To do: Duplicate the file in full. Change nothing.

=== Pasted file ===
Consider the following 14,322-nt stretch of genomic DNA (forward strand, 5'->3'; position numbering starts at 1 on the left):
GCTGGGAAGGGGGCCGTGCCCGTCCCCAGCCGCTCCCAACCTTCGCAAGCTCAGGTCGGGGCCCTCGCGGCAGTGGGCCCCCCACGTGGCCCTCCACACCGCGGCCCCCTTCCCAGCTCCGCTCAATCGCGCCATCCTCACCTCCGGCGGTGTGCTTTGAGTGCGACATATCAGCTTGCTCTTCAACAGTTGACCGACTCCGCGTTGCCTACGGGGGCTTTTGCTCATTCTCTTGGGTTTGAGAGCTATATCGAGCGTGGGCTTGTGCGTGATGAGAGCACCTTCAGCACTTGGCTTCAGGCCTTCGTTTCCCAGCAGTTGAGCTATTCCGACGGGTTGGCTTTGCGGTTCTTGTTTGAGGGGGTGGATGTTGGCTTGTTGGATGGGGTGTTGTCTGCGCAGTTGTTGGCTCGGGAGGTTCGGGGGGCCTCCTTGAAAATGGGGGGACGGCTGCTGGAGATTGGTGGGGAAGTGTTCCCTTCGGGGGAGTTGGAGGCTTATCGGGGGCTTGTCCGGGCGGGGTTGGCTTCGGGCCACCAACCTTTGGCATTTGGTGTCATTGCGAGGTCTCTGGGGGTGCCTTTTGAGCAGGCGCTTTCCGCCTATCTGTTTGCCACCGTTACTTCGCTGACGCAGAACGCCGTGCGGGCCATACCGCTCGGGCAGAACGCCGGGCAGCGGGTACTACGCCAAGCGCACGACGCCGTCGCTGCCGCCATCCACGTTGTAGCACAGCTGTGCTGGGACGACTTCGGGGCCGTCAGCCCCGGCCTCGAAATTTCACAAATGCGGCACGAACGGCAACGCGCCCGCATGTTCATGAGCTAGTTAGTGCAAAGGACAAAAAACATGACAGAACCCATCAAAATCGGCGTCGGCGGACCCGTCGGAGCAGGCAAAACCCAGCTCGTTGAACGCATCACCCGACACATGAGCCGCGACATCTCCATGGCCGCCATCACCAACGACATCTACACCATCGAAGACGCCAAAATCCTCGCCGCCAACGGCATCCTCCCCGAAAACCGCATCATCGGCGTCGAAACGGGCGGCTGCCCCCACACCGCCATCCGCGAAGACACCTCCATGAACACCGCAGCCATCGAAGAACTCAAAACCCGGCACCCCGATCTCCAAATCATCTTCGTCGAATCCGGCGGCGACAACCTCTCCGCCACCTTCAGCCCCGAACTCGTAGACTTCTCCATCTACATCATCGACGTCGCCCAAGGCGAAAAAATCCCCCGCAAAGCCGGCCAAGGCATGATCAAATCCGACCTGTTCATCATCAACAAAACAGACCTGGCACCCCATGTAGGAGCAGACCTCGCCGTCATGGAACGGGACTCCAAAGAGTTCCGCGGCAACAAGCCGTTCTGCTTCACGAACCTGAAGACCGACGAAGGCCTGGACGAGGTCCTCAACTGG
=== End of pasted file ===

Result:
Consider the following 14,322-nt stretch of genomic DNA (forward strand, 5'->3'; position numbering starts at 1 on the left):
GCTGGGAAGGGGGCCGTGCCCGTCCCCAGCCGCTCCCAACCTTCGCAAGCTCAGGTCGGGGCCCTCGCGGCAGTGGGCCCCCCACGTGGCCCTCCACACCGCGGCCCCCTTCCCAGCTCCGCTCAATCGCGCCATCCTCACCTCCGGCGGTGTGCTTTGAGTGCGACATATCAGCTTGCTCTTCAACAGTTGACCGACTCCGCGTTGCCTACGGGGGCTTTTGCTCATTCTCTTGGGTTTGAGAGCTATATCGAGCGTGGGCTTGTGCGTGATGAGAGCACCTTCAGCACTTGGCTTCAGGCCTTCGTTTCCCAGCAGTTGAGCTATTCCGACGGGTTGGCTTTGCGGTTCTTGTTTGAGGGGGTGGATGTTGGCTTGTTGGATGGGGTGTTGTCTGCGCAGTTGTTGGCTCGGGAGGTTCGGGGGGCCTCCTTGAAAATGGGGGGACGGCTGCTGGAGATTGGTGGGGAAGTGTTCCCTTCGGGGGAGTTGGAGGCTTATCGGGGGCTTGTCCGGGCGGGGTTGGCTTCGGGCCACCAACCTTTGGCATTTGGTGTCATTGCGAGGTCTCTGGGGGTGCCTTTTGAGCAGGCGCTTTCCGCCTATCTGTTTGCCACCGTTACTTCGCTGACGCAGAACGCCGTGCGGGCCATACCGCTCGGGCAGAACGCCGGGCAGCGGGTACTACGCCAAGCGCACGACGCCGTCGCTGCCGCCATCCACGTTGTAGCACAGCTGTGCTGGGACGACTTCGGGGCCGTCAGCCCCGGCCTCGAAATTTCACAAATGCGGCACGAACGGCAACGCGCCCGCATGTTCATGAGCTAGTTAGTGCAAAGGACAAAAAACATGACAGAACCCATCAAAATCGGCGTCGGCGGACCCGTCGGAGCAGGCAAAACCCAGCTCGTTGAACGCATCACCCGACACATGAGCCGCGACATCTCCATGGCCGCCATCACCAACGACATCTACACCATCGAAGACGCCAAAATCCTCGCCGCCAACGGCATCCTCCCCGAAAACCGCATCATCGGCGTCGAAACGGGCGGCTGCCCCCACACCGCCATCCGCGAAGACACCTCCATGAACACCGCAGCCATCGAAGAACTCAAAACCCGGCACCCCGATCTCCAAATCATCTTCGTCGAATCCGGCGGCGACAACCTCTCCGCCACCTTCAGCCCCGAACTCGTAGACTTCTCCATCTACATCATCGACGTCGCCCAAGGCGAAAAAATCCCCCGCAAAGCCGGCCAAGGCATGATCAAATCCGACCTGTTCATCATCAACAAAACAGACCTGGCACCCCATGTAGGAGCAGACCTCGCCGTCATGGAACGGGACTCCAAAGAGTTCCGCGGCAACAAGCCGTTCTGCTTCACGAACCTGAAGACCGACGAAGGCCTGGACGAGGTCCTCAACTGG